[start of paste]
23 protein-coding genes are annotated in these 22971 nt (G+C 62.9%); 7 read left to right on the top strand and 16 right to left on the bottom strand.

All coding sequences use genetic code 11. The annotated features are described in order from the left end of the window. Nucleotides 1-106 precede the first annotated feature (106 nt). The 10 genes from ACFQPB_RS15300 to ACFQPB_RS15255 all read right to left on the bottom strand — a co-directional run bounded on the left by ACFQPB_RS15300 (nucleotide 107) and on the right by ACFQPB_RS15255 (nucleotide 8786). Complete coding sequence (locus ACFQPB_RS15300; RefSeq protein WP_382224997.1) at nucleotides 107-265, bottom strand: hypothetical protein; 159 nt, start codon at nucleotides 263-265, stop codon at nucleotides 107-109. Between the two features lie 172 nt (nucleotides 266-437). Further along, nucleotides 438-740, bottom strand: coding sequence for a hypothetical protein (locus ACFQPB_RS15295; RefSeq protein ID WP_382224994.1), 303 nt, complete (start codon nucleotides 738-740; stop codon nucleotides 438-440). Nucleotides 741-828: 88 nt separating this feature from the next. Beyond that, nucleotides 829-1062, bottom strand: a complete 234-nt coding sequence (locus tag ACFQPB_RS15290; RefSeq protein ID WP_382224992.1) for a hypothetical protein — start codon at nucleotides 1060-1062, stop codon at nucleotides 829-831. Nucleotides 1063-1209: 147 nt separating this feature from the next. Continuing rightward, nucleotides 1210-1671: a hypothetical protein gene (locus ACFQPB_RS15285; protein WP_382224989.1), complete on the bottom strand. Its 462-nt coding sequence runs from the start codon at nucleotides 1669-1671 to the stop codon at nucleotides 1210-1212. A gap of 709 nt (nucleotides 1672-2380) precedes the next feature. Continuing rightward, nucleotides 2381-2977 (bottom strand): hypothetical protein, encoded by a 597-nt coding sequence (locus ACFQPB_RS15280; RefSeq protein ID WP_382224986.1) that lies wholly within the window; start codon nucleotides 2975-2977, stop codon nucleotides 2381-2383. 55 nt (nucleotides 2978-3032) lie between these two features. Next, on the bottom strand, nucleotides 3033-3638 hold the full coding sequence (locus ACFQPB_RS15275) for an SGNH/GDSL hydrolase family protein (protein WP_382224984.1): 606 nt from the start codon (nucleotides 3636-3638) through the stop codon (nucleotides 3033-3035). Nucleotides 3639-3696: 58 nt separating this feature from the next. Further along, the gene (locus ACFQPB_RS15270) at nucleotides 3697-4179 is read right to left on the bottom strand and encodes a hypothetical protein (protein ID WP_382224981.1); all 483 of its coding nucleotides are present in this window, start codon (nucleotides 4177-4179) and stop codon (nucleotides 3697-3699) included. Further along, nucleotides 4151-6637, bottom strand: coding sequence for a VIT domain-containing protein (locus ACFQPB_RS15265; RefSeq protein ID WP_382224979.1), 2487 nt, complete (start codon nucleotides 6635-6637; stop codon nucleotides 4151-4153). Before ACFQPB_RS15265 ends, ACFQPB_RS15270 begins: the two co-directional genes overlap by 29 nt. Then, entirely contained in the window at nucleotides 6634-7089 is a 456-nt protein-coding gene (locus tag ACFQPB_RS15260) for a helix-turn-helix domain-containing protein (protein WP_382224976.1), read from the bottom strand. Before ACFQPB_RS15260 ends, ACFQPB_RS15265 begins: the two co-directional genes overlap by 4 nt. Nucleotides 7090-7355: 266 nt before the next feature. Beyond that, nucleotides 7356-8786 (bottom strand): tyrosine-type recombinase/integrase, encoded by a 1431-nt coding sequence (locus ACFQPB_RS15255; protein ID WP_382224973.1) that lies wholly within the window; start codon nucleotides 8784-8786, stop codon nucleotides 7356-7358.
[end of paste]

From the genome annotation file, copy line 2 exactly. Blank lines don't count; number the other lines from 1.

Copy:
All coding sequences use genetic code 11. The annotated features are described in order from the left end of the window. Nucleotides 1-106 precede the first annotated feature (106 nt). The 10 genes from ACFQPB_RS15300 to ACFQPB_RS15255 all read right to left on the bottom strand — a co-directional run bounded on the left by ACFQPB_RS15300 (nucleotide 107) and on the right by ACFQPB_RS15255 (nucleotide 8786). Complete coding sequence (locus ACFQPB_RS15300; RefSeq protein WP_382224997.1) at nucleotides 107-265, bottom strand: hypothetical protein; 159 nt, start codon at nucleotides 263-265, stop codon at nucleotides 107-109. Between the two features lie 172 nt (nucleotides 266-437). Further along, nucleotides 438-740, bottom strand: coding sequence for a hypothetical protein (locus ACFQPB_RS15295; RefSeq protein ID WP_382224994.1), 303 nt, complete (start codon nucleotides 738-740; stop codon nucleotides 438-440). Nucleotides 741-828: 88 nt separating this feature from the next. Beyond that, nucleotides 829-1062, bottom strand: a complete 234-nt coding sequence (locus tag ACFQPB_RS15290; RefSeq protein ID WP_382224992.1) for a hypothetical protein — start codon at nucleotides 1060-1062, stop codon at nucleotides 829-831. Nucleotides 1063-1209: 147 nt separating this feature from the next. Continuing rightward, nucleotides 1210-1671: a hypothetical protein gene (locus ACFQPB_RS15285; protein WP_382224989.1), complete on the bottom strand. Its 462-nt coding sequence runs from the start codon at nucleotides 1669-1671 to the stop codon at nucleotides 1210-1212. A gap of 709 nt (nucleotides 1672-2380) precedes the next feature. Continuing rightward, nucleotides 2381-2977 (bottom strand): hypothetical protein, encoded by a 597-nt coding sequence (locus ACFQPB_RS15280; RefSeq protein ID WP_382224986.1) that lies wholly within the window; start codon nucleotides 2975-2977, stop codon nucleotides 2381-2383. 55 nt (nucleotides 2978-3032) lie between these two features. Next, on the bottom strand, nucleotides 3033-3638 hold the full coding sequence (locus ACFQPB_RS15275) for an SGNH/GDSL hydrolase family protein (protein WP_382224984.1): 606 nt from the start codon (nucleotides 3636-3638) through the stop codon (nucleotides 3033-3035). Nucleotides 3639-3696: 58 nt separating this feature from the next. Further along, the gene (locus ACFQPB_RS15270) at nucleotides 3697-4179 is read right to left on the bottom strand and encodes a hypothetical protein (protein ID WP_382224981.1); all 483 of its coding nucleotides are present in this window, start codon (nucleotides 4177-4179) and stop codon (nucleotides 3697-3699) included. Further along, nucleotides 4151-6637, bottom strand: coding sequence for a VIT domain-containing protein (locus ACFQPB_RS15265; RefSeq protein ID WP_382224979.1), 2487 nt, complete (start codon nucleotides 6635-6637; stop codon nucleotides 4151-4153). Before ACFQPB_RS15265 ends, ACFQPB_RS15270 begins: the two co-directional genes overlap by 29 nt. Then, entirely contained in the window at nucleotides 6634-7089 is a 456-nt protein-coding gene (locus tag ACFQPB_RS15260) for a helix-turn-helix domain-containing protein (protein WP_382224976.1), read from the bottom strand. Before ACFQPB_RS15260 ends, ACFQPB_RS15265 begins: the two co-directional genes overlap by 4 nt. Nucleotides 7090-7355: 266 nt before the next feature. Beyond that, nucleotides 7356-8786 (bottom strand): tyrosine-type recombinase/integrase, encoded by a 1431-nt coding sequence (locus ACFQPB_RS15255; protein ID WP_382224973.1) that lies wholly within the window; start codon nucleotides 8784-8786, stop codon nucleotides 7356-7358.